15/10/2020

What is impact investing?

Just as Australians are increasingly considering ethical and sustainable factors relating to what they buy, they too are increasingly concerned about what they invest their money in and whether such investments are purposeful and sustainable.

While conventional investing is typically undertaken with the intent of simply receiving a financial return, impact investing is undertaken for a dual purpose – to both receive a financial return and generate positive, measurable social and/or environmental impacts.

Environmental impact initiatives, as the term suggests, aim to benefit the environment, such as through the use of renewable energy, clean technology, climate change mitigation, land conservation, biodiversity conservation, green buildings, water resource management and ocean conservation.

Social impact initiatives aim to mitigate or relieve social issues, such as by providing early childhood education, employment training, affordable housing, mental health and wellbeing services, health and disability services and services aimed at increasing social inclusion.

A key to impact investing is the intention to create social or environmental impact. This differs to ethical investment or responsible investment, which generally seek to avoid any negative impact but do not necessary seek to create positive impact.

The emergence of impact investing demonstrates that society is no longer accepting of companies solely prioritising profits, especially when such priority is to the detriment of other important social and environmental issues. Consumers and society at large expect companies to not only make money, but to also do good and be purpose driven.

Who can make impact investments and how are they made?

Both individuals and corporate entities (including not-for-profit organisations, charities and charitable trusts) can make impact investments, though restrictions may apply depending on the investment product. Like traditional investing, impact investments are usually in the form of debt (such as providing a loan or purchasing a bond) or equity (such as purchasing shares in the entity).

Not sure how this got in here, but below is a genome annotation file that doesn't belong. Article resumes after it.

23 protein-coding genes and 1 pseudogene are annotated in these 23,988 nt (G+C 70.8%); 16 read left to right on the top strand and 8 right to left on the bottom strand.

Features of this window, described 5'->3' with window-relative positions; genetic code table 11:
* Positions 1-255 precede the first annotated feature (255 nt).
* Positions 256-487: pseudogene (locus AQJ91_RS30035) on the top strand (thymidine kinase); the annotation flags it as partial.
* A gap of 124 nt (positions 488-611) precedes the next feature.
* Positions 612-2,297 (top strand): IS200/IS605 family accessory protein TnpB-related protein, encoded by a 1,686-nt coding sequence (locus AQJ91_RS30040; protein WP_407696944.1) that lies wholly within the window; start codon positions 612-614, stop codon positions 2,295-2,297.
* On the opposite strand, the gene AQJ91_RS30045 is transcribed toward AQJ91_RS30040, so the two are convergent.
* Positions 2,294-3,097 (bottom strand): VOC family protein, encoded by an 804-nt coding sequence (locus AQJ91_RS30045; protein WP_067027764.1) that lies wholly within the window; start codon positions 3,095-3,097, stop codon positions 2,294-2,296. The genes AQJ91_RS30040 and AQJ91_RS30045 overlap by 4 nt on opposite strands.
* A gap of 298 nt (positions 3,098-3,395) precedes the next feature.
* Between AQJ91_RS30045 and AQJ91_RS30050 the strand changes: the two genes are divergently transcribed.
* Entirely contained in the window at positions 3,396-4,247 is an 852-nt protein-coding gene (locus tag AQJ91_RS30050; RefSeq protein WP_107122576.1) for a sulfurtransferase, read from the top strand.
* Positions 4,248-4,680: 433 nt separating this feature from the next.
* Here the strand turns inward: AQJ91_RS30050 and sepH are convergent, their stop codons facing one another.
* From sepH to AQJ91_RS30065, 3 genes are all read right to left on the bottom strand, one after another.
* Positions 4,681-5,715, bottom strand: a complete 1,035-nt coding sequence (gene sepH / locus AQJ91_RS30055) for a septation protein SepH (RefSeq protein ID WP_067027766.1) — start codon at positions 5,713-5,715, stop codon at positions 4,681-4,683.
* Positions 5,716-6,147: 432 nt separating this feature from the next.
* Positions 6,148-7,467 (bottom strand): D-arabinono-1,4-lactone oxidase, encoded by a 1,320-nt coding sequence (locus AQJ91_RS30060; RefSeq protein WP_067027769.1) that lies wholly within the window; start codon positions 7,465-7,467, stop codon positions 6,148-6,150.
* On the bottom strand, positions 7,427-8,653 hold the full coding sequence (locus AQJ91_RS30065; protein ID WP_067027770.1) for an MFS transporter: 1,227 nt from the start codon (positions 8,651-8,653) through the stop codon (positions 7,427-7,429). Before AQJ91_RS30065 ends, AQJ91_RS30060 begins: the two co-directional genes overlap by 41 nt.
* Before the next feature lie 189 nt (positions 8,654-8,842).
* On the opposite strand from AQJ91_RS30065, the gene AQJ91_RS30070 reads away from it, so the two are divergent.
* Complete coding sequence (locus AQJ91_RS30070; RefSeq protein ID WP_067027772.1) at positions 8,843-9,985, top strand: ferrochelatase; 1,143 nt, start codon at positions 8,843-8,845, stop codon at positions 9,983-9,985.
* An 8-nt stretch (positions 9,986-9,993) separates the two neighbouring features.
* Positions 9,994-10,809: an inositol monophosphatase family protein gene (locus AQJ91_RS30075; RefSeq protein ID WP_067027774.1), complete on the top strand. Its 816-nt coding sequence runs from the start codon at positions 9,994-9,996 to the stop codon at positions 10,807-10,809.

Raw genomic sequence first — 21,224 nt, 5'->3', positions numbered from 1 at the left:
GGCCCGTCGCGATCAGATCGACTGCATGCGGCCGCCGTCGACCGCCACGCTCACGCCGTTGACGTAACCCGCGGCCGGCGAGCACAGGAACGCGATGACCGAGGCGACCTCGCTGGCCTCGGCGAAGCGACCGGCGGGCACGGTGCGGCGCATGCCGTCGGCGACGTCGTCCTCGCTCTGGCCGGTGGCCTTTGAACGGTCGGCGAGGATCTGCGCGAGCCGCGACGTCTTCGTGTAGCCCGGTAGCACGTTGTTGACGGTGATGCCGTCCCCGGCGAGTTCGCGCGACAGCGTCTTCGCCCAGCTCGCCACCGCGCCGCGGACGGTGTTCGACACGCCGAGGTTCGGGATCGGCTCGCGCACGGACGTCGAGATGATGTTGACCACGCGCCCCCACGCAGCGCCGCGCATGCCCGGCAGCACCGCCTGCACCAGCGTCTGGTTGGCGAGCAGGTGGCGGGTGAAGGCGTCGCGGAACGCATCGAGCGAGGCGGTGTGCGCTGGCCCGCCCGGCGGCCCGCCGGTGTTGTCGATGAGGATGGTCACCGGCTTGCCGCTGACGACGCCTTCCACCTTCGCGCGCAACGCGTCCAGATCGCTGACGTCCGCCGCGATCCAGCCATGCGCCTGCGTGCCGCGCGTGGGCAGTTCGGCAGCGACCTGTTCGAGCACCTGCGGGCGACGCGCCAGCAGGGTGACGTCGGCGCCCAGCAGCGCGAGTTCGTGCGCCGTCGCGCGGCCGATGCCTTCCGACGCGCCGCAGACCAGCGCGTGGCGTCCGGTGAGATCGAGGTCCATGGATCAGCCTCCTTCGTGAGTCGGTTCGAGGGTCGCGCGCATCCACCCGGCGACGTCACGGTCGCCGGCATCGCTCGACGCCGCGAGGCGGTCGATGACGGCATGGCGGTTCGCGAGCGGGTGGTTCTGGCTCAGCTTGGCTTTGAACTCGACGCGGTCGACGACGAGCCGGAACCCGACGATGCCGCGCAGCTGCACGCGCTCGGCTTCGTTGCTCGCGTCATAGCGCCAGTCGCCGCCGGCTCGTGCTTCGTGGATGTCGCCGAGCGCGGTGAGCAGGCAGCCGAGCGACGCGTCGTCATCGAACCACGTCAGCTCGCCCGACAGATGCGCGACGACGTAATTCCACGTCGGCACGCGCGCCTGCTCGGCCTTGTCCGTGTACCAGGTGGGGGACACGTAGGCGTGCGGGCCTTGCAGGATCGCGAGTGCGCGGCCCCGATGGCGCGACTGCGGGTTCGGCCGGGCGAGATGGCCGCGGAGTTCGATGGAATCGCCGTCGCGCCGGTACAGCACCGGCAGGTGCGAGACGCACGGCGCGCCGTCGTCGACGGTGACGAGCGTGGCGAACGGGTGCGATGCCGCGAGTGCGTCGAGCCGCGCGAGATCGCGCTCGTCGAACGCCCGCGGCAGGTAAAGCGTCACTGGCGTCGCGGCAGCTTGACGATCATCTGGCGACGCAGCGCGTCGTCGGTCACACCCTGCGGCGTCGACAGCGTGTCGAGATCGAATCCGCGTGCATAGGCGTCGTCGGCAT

How are impact investments measured?

There is a dual approach to measuring the success of impact investments: the measurement of financial success and the measurement of impact.

The financial success of an impact investment is measured the same as a more traditional investment would be measured. Like more traditional investments, impact investments are made with an expectation of receiving a financial return on capital, or at a minimum having the capital returned.

In addition to the financial measurement, the success of an impact investment is also measured in relation to the social or environmental impact made by the investment. Social or environmental targets are set, and investors may receive reporting in relation to whether the investment’s use is meeting those targets.

Unlike measuring financial success, measuring the social or environmental impact is not standardised. Debate exists globally about how impact should be measured. Whilst multiple methods of measuring impact exist, each method has its pros and cons. However, whilst the lack of a standardised approach to measuring impact continues to be a barrier, Australia’s impact investing market is growing substantially.

How can a charity or not-for-profit organisation get involved with impact investing?

Charities and not-for-profits are experts at operating for purpose rather than for profit, after all they’ve been doing this all along. Charities and not-for-profits are therefore aptly prepared to get involved with impact investing.

One way charities and not-for-profits can get involved with impact investing is by investing their idle assets in impact investments. This allows for the charity or not-for-profit to grow their assets through investment whilst simultaneously advancing their purpose – a win-win!

In recent times, charities and not-for-profits have also begun creating their own impact initiatives (such as outcome-based projects and social impact bonds), and some have even established their own impact investment fund.

Money for charity-owned impact investing funds come from private capital, which is then invested in ways aimed at achieving a social or environmental impact in line with the purpose of the creator of the fund whilst also making a return for investors.

In a time where traditional forms of funding for charities and not-for-profits are lessening, considering whether impact investing could be used to achieve your charity’s or not-for-profit’s purpose is worthwhile. It is estimated that the potential demand from Australian investors over the next 5 years for impact investment products is $100 billion. This is a significant amount of money intended to be used for purpose, and charities and not-for-profits understand purpose.

If you would like to learn more about impact investing, please get in touch with our Charities + Social Sector or Impact Investing teams.

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